Date of Award
Doctor of Philosophy (PhD)
Teaching & Learning
The purpose of this study was to determine the perceived levels of burnout, autonomy, and job satisfaction in full-time public community college faculty members; it was also of interest to determine potential relationships between burnout, autonomy, job satisfaction, and demographic factors. Participants in this study were 146 full time faculty members from twelve public community colleges within Minnesota, North Dakota, and South Dakota. Measures in this study assessed perceived levels of burnout, autonomy, and job satisfaction. Independent samples t-tests and Pearson correlations were utilized to analyze data.
Results indicated that full-time public community college faculty members have moderate levels of emotional exhaustion, low levels of depersonalization, and moderate levels of personal accomplishment. These faculty also have relatively high levels of method autonomy and high levels of scheduling autonomy (compared to criteria autonomy) and high levels of total job satisfaction and satisfaction regarding pay and fringe benefits.
Community college faculty members with higher levels of autonomy had significantly lower levels of burnout and higher levels of total job satisfaction, while higher levels of burnout were significantly correlated with lower levels of total job satisfaction. Female community college faculty members had significantly higher levels of emotional exhaustion compared to male faculty. Nursing and allied health faculty members had higher levels of autonomy related to work methods and scheduling than general education faculty. Non-unionized faculty had significantly higher levels of total job satisfaction and job satisfaction regarding promotion than unionized faculty members. Number of credits taught each semester had a significant negative correlation with levels of emotional exhaustion.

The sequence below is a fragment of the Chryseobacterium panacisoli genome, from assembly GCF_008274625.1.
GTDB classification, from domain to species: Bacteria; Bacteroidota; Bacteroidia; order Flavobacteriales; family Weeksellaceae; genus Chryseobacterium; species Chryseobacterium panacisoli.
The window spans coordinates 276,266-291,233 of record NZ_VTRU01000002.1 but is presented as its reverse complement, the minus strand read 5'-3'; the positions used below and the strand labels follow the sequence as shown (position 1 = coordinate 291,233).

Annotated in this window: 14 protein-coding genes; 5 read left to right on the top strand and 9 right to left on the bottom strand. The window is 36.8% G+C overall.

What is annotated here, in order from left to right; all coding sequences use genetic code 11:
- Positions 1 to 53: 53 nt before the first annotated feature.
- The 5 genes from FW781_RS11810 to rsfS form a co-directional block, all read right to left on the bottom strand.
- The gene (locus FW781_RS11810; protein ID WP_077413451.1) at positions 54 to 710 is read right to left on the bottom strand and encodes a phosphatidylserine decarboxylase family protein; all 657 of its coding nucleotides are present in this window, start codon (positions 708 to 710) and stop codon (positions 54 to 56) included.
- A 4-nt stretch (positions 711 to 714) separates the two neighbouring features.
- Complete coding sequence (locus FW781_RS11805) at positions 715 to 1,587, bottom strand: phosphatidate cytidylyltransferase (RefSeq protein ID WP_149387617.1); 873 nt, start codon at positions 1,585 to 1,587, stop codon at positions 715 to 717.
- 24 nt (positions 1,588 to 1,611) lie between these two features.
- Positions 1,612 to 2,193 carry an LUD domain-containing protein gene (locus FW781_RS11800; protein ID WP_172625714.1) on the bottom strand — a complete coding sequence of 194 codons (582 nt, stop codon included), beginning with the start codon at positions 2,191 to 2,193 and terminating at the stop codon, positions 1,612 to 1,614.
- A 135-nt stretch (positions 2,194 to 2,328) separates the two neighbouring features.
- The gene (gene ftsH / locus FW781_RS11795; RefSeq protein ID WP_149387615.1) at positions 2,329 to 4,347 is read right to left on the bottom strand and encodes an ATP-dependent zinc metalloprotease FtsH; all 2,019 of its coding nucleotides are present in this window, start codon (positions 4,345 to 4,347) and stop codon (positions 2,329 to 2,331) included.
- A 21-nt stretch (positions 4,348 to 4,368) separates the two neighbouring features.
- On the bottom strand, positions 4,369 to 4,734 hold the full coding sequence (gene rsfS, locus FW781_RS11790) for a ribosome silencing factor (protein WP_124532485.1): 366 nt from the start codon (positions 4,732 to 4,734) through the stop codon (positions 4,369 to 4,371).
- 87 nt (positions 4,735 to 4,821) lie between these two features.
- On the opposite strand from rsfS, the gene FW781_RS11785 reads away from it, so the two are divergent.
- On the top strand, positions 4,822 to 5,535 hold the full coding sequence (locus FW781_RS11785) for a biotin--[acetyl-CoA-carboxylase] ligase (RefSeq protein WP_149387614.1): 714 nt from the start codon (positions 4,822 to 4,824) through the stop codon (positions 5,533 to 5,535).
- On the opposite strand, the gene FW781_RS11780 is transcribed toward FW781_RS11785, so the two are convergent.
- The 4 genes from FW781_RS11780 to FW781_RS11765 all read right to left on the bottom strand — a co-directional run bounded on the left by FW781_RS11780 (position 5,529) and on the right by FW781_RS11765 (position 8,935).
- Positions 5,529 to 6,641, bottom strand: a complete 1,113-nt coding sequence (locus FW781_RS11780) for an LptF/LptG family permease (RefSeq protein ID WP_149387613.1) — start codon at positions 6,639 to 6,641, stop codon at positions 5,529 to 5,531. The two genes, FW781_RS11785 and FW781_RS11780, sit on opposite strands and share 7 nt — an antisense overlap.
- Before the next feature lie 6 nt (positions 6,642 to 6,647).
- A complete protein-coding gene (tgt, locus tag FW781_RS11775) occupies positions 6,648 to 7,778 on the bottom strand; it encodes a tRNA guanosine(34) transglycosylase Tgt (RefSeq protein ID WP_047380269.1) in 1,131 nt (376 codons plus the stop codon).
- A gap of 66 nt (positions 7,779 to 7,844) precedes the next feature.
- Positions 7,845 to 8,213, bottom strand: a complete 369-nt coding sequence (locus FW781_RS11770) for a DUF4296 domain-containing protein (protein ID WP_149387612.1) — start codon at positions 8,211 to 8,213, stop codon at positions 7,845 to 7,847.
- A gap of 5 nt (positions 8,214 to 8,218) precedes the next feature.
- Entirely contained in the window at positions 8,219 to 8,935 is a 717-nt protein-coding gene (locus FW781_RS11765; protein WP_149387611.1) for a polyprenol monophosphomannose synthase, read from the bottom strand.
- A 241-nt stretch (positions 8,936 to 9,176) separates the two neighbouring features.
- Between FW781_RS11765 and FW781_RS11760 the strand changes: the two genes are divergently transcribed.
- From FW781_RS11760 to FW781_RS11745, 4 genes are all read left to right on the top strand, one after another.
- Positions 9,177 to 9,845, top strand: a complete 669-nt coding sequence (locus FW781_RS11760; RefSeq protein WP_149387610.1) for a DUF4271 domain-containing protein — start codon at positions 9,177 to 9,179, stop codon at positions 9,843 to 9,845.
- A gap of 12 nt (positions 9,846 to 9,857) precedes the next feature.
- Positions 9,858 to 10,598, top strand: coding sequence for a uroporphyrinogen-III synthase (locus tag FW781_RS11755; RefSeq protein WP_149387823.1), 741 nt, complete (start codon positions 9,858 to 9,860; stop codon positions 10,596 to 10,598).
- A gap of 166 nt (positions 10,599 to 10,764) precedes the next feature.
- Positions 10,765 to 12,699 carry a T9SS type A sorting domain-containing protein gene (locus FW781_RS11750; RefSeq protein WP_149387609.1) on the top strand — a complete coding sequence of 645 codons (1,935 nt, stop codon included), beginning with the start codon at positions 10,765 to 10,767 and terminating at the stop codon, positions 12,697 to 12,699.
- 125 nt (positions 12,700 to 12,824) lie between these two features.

Female community college faculty members should be aware of their higher risk of emotional exhaustion. Individual community college faculty members and their institutions should focus on improving faculty autonomy in an effort to buffer potential negative effects of a high teaching workload in order to minimize burnout development and to improve job satisfaction. Future research should include additional questions on workload, such as the amount of clinical work for health faculty and the amount of online vs. campus teaching. Additionally, questions regarding participants’ perceived need for autonomy should be addressed.
Berry, Justin W., "Burnout, Autonomy, And Job Satisfaction In Full-Time Public Community College Faculty Members: A Regional Survey And Analysis" (2016). Theses and Dissertations. 1994.